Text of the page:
Vic government accused of cash grab over Oz Lotto changes

The Victorian government has been accused of a cash grab after it proposed changes to Oz Lotto draws that opponents say will make it harder for people to win the jackpot.

The government has proposed increasing the number of balls in the lotto draw from 45 to 47, and increasing supplementary numbers to three.

Shadow gaming minister Steph Ryan said it would reduce the likelihood of winning the jackpot to around one in 63 million.

“Ultimately, this is about delivering more revenue to government coffers,” she said. 

“By adding these extra numbers, the government guarantees that losses are bigger and, as a consequence, it takes more tax.”

A spokesperson for Oz Lotto said the odds of winning the division one jackpot would change, from one in 45,379,620 to one in 62,891,499.

The chance of winning any prize would improve, from one in 55 to one in 51, and the base jackpot would increase, from $2 million to $3 million.

“Players told us they wanted Oz Lotto to offer the potential for more winners and bigger prizes, and that’s exactly what we’ve given them,” Oz Lotto’s Matt Hart said.

Under the change, the price of an Oz Lotto entry would increase by 10 cents per game.

Minister for consumer affairs, liquor and gaming legislation Melissa Horne conceded it would be harder to win the jackpot, but there were other benefits.

“This has actually increased the odds of winning a prize in Oz Lotto,” she said.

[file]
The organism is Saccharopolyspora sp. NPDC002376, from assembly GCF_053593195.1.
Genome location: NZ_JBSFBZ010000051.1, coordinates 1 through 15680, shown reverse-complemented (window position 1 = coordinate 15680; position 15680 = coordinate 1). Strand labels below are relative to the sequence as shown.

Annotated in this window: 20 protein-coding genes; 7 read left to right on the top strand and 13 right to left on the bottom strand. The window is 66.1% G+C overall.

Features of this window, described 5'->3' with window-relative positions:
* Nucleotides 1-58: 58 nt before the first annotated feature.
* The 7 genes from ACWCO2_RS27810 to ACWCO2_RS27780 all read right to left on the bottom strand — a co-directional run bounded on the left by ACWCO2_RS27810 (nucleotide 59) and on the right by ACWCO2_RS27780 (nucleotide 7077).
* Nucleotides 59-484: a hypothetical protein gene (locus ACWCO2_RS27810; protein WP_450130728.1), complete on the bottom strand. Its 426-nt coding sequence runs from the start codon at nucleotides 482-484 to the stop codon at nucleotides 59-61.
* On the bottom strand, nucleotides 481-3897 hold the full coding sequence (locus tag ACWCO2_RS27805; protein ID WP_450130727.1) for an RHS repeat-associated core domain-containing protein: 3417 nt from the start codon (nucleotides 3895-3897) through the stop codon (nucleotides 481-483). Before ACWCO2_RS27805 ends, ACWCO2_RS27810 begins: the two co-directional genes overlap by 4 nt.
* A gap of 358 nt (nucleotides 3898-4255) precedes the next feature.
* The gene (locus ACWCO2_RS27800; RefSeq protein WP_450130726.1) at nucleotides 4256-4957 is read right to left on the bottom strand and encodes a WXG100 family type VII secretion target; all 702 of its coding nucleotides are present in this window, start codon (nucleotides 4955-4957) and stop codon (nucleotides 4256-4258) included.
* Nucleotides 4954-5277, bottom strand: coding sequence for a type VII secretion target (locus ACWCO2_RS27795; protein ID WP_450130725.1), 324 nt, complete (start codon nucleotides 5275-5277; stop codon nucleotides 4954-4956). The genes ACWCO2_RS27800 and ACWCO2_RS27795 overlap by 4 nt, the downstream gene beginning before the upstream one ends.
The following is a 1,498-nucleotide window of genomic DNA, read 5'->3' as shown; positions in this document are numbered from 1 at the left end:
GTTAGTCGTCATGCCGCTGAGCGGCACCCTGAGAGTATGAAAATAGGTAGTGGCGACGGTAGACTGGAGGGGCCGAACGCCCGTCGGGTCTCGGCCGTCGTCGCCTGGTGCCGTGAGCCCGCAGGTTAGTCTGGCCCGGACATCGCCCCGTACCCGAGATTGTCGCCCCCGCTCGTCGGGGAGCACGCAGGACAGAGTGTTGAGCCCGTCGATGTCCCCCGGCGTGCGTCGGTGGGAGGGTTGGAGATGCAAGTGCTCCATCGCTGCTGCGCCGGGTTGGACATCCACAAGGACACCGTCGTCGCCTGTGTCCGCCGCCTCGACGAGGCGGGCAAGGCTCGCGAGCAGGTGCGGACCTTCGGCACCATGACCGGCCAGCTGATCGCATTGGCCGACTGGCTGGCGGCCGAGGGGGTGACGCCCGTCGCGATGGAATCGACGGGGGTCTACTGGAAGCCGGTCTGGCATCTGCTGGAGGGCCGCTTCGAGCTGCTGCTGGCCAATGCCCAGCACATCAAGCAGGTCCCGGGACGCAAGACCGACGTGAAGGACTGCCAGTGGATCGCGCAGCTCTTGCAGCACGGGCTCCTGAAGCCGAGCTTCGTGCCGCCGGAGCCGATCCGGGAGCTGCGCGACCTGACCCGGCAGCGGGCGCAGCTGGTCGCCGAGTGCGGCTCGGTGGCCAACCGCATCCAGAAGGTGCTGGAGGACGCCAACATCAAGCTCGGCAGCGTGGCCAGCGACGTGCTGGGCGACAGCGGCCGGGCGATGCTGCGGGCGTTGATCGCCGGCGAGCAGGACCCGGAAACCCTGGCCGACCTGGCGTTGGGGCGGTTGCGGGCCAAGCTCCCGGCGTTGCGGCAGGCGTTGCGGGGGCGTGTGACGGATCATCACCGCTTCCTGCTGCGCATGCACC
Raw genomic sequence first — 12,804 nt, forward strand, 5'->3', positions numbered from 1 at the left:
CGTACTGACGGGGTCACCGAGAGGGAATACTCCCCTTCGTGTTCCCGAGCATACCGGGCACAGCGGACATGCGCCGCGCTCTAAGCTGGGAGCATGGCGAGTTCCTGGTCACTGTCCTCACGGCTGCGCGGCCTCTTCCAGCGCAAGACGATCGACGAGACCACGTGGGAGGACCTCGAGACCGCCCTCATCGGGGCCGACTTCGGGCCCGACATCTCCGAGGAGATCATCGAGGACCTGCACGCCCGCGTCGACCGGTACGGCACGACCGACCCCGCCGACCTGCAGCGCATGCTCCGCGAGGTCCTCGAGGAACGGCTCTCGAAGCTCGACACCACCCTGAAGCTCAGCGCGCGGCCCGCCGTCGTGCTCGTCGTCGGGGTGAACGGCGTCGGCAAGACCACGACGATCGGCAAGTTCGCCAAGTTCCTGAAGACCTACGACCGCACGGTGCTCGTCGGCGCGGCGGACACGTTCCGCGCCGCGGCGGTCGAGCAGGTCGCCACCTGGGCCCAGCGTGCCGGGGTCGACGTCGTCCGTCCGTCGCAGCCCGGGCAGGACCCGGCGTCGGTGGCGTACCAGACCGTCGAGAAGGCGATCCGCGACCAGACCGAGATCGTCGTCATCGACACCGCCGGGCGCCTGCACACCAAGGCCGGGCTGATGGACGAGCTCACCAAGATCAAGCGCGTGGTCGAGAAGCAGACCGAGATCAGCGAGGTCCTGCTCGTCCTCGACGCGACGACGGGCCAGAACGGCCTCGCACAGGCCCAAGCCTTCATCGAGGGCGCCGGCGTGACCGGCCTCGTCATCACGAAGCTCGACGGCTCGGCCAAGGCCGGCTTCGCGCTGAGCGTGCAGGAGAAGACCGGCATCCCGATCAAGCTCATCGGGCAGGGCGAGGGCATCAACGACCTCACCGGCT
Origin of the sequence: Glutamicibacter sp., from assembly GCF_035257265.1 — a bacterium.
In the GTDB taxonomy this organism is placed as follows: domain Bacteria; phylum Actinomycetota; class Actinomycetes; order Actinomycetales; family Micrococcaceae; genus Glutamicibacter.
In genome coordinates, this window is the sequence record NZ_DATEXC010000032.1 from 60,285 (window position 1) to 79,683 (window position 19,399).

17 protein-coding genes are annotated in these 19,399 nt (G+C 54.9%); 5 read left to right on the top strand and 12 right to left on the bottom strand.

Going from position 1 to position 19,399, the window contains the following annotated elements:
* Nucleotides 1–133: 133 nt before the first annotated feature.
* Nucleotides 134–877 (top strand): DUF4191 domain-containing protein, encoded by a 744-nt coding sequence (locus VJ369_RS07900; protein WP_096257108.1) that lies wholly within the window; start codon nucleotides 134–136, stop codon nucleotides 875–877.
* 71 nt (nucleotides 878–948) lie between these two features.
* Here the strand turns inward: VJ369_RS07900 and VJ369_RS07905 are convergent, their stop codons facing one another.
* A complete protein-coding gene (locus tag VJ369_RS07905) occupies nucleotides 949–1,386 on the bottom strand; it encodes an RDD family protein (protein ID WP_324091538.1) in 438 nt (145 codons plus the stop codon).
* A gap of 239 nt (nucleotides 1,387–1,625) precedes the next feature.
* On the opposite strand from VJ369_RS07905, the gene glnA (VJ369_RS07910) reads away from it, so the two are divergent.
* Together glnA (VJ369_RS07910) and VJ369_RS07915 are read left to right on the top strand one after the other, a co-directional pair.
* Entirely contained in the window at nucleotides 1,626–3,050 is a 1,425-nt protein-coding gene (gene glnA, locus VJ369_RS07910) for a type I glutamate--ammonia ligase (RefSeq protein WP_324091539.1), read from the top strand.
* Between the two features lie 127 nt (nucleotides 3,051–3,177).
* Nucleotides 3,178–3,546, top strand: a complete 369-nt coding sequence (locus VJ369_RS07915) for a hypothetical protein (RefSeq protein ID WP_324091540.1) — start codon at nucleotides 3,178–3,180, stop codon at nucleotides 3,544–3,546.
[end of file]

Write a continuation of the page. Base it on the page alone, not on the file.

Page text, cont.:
“This creates more winning combinations and really provides that chance of winning any prize.”

The government said the changes were consistent with measures in other states and territories, and the overall payout to players will not change.

These changes also allow for a second Keno licence to be added and for Keno to be available online.

The government said the changes were not expected to increase gambling-related harm, but the Alliance for Gambling Reform’s Tim Costello said the move amounted to a tax grab.

“Really, at a time when we had the greatest gambling losses in the world — and that’s 40 per cent higher than the nation that comes second — why more opportunities for gambling? Why a second licence? That is puzzling,” he said.

The changes are set to come into effect from 17 May, subject to regulatory approval.

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